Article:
Knowledge Base

Irritant contact dermatitis

Contact dermatitis is an inflammatory condition of the epidermis that appears after contact with a foreign substance. Irritant dermatitis occurs four times more frequent than allergic dermatitis.

  • Irritant contact dermatitis (ICD) is caused by the irritation of the skin by a foreign substance resulting in the disruption of the skin barrier integrity and the activation of congenital (present from birth) immunity.
  • Allergic contact dermatitis (ACD) is a reduced hypersensitive, immune-caused reaction resulting from repeated contact of an allergen with the skin. The major symptoms of contact dermatitis include skin redness, increased exfoliation of the skin, itching, and burning sensations.
Substances that prompt irritations are referred to as irritants. Substances causing contact hypersensitivity of the skin are referred to as allergens. These substances may be of various natures and cause damage of the skin cells when applied in a sufficient amount and for a longer period of time.

Congenital immunity

Congenital immunity is also referred to as nonspecific immunity. Nonspecific immunity is one of the two basic branches of the immune system – the second branch is known as acquired immunity. Congenital (innate) immunity is responsible for the quick response of the body to an antigen (any molecule that induces an immune response) usually within a very short time, but with relatively low specificity.

On the other hand, acquired immunity responds more specifically, but significantly slower. To induce an immune response within congenital immunity, no previous encounter with this antigen is necessary. The cells and molecules of congenital immunity are found on the skin in abundance and they act as the first protective barriers against harmful microorganisms. At the same time, the immune system is involved in the development and progression of ICD in the case of disorders in its regulation.

Irritant contact dermatitis

Irritant contact dermatitis is caused by the activation of the congenital (present from birth) immune system reacting to chemical substances with inflammatory-causing properties.

The individual skin resistance and quality of skin barrier influences the development of ICD. Those most at risk suffer from atopic eczema and distinctively dry skin. In addition to external and internal environmental influences, genetic predisposition also plays a role in the development of ICD. It is possible to estimate the risk of disease onset by identifying the genetic variants involved in ICD development. This information can help accurately diagnosis contact dermatitis together with correct prevention.

Individuals with a higher risk of developing ICD may be better informed based on a dermatological history about the risk factors and preventative means and can therefore eliminate their exposure (e.g. by choosing a less hazardous job).

Hazardous occupations

Occupational risk groups include professions who are subjected to wet conditions as a routine part of their work – commonly referred to as wet professions (e.g. hairdressers, cleaners, medical staff, etc.).

Exogenous and endogenous (external and internal) factors

ICD is a multifactorial disease caused by numerous external and internal factors which trigger a number of pathophysiological responses including disruption of the skin barrier, keratinocyte impairment, and the release of proinflammatory mediators (inflammation-inducing agents).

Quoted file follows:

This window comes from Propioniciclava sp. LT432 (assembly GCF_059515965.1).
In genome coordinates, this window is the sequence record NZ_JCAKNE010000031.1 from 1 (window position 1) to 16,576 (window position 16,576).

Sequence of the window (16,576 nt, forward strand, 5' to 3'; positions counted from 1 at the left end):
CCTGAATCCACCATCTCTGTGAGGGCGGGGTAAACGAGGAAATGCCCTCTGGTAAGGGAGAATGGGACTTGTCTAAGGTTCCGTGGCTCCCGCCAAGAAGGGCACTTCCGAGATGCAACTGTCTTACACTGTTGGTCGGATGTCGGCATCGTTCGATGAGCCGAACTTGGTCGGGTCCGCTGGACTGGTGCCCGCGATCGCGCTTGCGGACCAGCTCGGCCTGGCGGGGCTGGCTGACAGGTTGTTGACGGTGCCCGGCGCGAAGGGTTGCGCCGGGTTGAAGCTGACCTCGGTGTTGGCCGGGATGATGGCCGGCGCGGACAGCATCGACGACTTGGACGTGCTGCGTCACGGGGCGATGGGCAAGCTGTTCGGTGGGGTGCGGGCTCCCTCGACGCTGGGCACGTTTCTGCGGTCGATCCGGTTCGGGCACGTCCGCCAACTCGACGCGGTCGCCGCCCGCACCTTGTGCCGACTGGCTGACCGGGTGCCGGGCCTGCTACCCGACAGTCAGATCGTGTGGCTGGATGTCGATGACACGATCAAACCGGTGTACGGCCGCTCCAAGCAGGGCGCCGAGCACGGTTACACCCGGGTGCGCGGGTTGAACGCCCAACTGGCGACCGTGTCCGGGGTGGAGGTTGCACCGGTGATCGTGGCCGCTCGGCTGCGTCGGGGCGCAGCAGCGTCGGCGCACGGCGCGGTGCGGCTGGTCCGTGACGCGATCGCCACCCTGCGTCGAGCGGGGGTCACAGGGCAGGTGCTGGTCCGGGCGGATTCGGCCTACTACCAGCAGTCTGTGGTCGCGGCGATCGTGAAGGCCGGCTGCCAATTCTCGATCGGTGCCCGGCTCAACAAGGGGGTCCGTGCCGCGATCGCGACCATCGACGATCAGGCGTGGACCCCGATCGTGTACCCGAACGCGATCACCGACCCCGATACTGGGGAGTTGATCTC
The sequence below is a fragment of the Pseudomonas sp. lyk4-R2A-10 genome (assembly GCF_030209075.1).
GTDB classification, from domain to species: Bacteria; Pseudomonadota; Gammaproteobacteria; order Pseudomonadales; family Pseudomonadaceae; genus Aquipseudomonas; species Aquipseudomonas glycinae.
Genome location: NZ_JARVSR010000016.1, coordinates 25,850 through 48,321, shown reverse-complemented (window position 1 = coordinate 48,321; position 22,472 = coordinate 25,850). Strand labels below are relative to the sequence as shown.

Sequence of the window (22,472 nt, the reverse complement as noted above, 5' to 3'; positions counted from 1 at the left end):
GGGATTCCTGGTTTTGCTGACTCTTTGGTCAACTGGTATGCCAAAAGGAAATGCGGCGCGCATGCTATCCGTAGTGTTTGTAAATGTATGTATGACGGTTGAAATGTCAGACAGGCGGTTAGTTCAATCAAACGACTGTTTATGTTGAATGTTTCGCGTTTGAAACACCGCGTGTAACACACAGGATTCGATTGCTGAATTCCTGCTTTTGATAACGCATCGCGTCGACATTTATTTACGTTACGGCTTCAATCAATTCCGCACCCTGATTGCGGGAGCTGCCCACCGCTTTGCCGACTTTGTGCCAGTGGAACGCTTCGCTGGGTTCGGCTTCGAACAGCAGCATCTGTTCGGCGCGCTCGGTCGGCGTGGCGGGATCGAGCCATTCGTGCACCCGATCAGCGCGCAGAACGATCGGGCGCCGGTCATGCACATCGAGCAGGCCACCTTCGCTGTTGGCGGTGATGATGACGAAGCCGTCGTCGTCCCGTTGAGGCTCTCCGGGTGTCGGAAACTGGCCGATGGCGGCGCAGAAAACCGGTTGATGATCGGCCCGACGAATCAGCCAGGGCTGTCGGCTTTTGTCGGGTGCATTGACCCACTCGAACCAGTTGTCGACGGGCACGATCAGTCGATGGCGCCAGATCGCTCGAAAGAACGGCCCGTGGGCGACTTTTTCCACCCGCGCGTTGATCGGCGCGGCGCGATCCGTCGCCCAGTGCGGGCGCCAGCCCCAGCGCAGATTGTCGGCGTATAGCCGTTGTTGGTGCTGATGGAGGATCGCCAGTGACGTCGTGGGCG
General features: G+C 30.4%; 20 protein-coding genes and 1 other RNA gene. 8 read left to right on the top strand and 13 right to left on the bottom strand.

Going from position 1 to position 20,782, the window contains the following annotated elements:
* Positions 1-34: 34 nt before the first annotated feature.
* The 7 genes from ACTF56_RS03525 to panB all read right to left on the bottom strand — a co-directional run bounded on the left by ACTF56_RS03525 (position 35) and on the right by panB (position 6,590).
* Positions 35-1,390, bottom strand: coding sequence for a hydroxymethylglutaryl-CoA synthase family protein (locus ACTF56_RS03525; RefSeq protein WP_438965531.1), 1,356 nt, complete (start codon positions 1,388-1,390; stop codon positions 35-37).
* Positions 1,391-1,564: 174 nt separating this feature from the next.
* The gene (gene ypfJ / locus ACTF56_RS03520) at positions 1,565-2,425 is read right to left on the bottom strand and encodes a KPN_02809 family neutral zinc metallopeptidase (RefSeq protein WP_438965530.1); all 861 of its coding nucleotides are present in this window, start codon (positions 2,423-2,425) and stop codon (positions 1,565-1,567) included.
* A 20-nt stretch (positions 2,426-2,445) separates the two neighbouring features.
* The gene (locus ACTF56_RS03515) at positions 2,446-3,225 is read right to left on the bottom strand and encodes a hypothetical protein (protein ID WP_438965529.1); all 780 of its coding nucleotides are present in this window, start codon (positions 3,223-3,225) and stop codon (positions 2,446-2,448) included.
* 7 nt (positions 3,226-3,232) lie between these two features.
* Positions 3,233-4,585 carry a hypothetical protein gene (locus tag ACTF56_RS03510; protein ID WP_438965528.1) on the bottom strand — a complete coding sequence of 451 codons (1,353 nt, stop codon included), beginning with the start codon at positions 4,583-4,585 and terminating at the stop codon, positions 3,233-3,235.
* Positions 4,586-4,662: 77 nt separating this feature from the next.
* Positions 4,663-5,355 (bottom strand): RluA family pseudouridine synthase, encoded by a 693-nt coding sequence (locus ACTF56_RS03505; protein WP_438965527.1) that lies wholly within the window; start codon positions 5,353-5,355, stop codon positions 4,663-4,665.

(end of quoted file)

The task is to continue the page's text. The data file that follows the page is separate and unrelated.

There are many factors involved which may lead to irritation. External factors include UV radiation, extreme heat or cold conditions, mechanical factors (e.g. friction, pressure, vibration), chemicals, and metals (especially nickel) among others. Internal factors include youth (as sensitivity and predisposition to ICD decline with age), gender (higher prevalence in females), and a disrupted skin barrier (due to atopic eczema or other skin diseases).
The intensity of ICD manifestations for external factors is determined by the amount, volume, duration, and frequency of action, chemical nature of the irritant, and its capability to penetrate the skin.
The resulting changes in the body (pathophysiology) of contact dermatitis

The exact mechanism of ICD development is not fully understood. The mechanisms of various irritants are different, but the resulting manifestations are similar in result. The skin barrier, consisting of skin cells (keratinocytes) which make up 95% of skin cells, plays the major role in the development of ICD. Keratinocytes are the first cells active in response to an irritant and play a very important role in the development of ICD.

Due to the irritant effects, the stimulation of skin cells, and the production of pro-inflammatory cytokines there is a cascade of (multiple) reactions that result in triggering the proinflammatory response of the skin. Repeated irritant effects lead to a decrease in skin hydration and this results in dry skin conditions. When exfoliation (the natural removal dead skin cells) occurs, the effects of ICD worsen.

Forms of irritant contact dermatitis

ICD can be classified into acute form (severe) caused by direct skin damage at the site of a strong irritant action (e.g. acids, alkaline, detergents, UV radiation). The acute form begins from the first irritant contact. This condition results in the redness and swelling of the affected area along with other symptoms.

The chronic form is the result of long-term and repeated interaction of substances with a low irritation effect or the steadily increasing effects of these substances. Skin changes appear only after an extended period. The chronic form is frequently prevalent on the hands. It appears as dry, red, and itchy skin together with desquamation (skin peeling).

In the chronic form, allergic dermatitis may develop from the initial irritant dermatitis.